Quote from Romania-For Export Only:
Sunday, 11 June 2000
On the Internet I found an interesting report from the UN Rapporteur on the Sale of Children on intercountry adoptions from Guatemala. It said legal adoptions appeared to be the exception rather than the rule…
‘Since huge profits can be made, the child has become an object of commerce, rather than the focus of the law. Trafficking of babies and young children for inter-country adoption exists on a large scale. The system lends itself to the nefarious practice of reducing children to commercial objects to be offered to the highest bidders.’
The report also mentioned ‘casas de engordeza’, fattening houses, where babies were kept while the adoption process went through. Falsification of documents was common. Sounded like Romania, Guatemala.
Since then, both Romania and Guatemala have reformed their adoptions systems and intercountry adoptions are as good as stopped.
Both countries are under continuous pressure to re-open the export of their children.
There is, however, an important difference between Romania and Guatemala. In Guatemala, unlike in Romania, the International Commission against Impunity in Guatemala (CICIG) investigated the child trafficking networks that used illegal adoption procedures, identified the actors and how in they operated. Some quotes from the CICIG report:
Full report can be read HERE.
- In criminal cases, the Guatemalan Penal Code characterizes trafficking in persons for illegal adoption purposes as a crime, like other similar behaviors, such as irregular adoptions and irregular adoption proceedings. It is important to remember that when adoption networks act, they also commit a series of crimes such as money laundering, active and passive bribery or misrepresentation, to name but a few.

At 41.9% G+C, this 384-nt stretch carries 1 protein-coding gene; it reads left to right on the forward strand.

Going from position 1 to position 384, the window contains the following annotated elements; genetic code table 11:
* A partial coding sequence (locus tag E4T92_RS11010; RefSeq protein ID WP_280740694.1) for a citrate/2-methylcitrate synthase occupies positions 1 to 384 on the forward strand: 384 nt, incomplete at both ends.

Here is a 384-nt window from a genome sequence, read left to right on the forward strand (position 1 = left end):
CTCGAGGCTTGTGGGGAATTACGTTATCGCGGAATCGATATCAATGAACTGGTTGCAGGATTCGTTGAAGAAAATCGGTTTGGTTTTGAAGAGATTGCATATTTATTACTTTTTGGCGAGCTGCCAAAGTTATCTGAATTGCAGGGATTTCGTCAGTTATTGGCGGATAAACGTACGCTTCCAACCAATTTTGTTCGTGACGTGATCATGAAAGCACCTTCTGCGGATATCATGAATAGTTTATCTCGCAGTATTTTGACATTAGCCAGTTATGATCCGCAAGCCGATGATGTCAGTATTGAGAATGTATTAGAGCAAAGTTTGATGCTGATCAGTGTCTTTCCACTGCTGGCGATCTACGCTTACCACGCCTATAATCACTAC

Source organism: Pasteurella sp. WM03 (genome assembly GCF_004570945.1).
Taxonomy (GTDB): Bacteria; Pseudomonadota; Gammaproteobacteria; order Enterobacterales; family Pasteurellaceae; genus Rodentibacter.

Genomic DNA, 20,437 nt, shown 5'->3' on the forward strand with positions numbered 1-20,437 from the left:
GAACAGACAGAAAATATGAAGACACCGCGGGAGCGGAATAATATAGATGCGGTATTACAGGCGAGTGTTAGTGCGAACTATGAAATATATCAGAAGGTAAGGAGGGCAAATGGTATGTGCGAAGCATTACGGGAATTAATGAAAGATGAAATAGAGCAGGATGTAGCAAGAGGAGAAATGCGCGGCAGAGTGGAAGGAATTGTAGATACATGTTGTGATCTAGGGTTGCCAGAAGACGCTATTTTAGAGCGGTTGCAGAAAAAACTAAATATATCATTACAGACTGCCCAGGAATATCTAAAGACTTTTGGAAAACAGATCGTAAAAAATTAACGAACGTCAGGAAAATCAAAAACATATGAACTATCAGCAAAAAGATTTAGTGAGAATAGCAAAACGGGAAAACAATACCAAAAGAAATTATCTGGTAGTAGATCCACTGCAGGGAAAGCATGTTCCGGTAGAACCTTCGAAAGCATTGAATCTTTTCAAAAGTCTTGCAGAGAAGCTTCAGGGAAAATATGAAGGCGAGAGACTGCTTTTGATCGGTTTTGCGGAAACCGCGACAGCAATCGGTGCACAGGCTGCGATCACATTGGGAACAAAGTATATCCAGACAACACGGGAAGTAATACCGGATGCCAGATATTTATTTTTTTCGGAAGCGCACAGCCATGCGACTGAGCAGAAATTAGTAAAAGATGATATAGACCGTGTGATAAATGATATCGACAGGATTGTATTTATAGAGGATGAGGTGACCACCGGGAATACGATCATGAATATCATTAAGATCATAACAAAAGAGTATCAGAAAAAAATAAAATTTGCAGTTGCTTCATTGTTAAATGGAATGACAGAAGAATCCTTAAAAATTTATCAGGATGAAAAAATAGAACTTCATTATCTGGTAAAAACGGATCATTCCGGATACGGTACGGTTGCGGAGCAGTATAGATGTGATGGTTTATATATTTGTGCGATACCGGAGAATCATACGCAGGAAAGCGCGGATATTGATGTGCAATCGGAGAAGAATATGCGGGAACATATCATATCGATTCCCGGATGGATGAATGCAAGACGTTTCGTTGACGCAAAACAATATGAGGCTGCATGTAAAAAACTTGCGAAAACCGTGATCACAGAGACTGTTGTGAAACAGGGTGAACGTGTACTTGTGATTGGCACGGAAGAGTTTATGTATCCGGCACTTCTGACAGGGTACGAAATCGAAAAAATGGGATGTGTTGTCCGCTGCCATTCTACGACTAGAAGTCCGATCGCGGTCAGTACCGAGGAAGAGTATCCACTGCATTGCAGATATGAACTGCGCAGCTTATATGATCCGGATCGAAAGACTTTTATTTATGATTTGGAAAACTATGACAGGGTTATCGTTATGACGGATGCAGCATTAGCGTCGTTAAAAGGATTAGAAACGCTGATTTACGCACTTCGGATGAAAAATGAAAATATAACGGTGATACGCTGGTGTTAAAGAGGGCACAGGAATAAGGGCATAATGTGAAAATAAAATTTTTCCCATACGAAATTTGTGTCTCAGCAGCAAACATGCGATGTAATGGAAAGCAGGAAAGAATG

- This explains the creation of transnational organized crime networks, which aroused the concern of international bodies, particularly the United Nations, and the suspension of international adoption proceedings of Guatemalan children by some European countries, by resolution of the European Parliament.
- This reflects how, when there is no clear legislation or strict controls by State institutions, the meaning of adoption changes. Priority is given to the will of the adopter at any cost and by any means, putting it ahead of the best interests of the child.
- However, contrary to what is set out in the Hague Convention, in some countries, after the adoptive parents expressed their desire to adopt a child, international adoption agencies contacted their facilitators and/or representatives, who were given the task of finding a child that had the characteristics demanded by the adoptive parents. Over the years, some agencies set up representatives, offices and adoption programs to facilitate their work in children’s countries of origin. This meant that some of the international adoption agencies looked for countries with weak legislation, few controls or easily corruptible authorities, with a view to undertaking a large number of adoptions of children from those countries.
Prosecutions, although still piecemeal, are underway.
But the children who were literally robbed from their mothers arms, have not been returned. Foundation Sobrevivientes is calling for justice, read about it here (in Spanish).
Therefore, the State is required to investigate, prosecute and punish those responsible for trafficking of children in connection with irregular adoption proceedings.
It should also be noted that trafficking in persons for illegal adoption and related offenses are prosecutable criminal activities under the Law on Organized Crime, which includes other crimes linked to this activity, such as obstruction of justice and conspiracy, and establishes special investigative means which seek, as the purpose of criminal policy, not only the punishment of members of these criminal structures, but dismantling the same.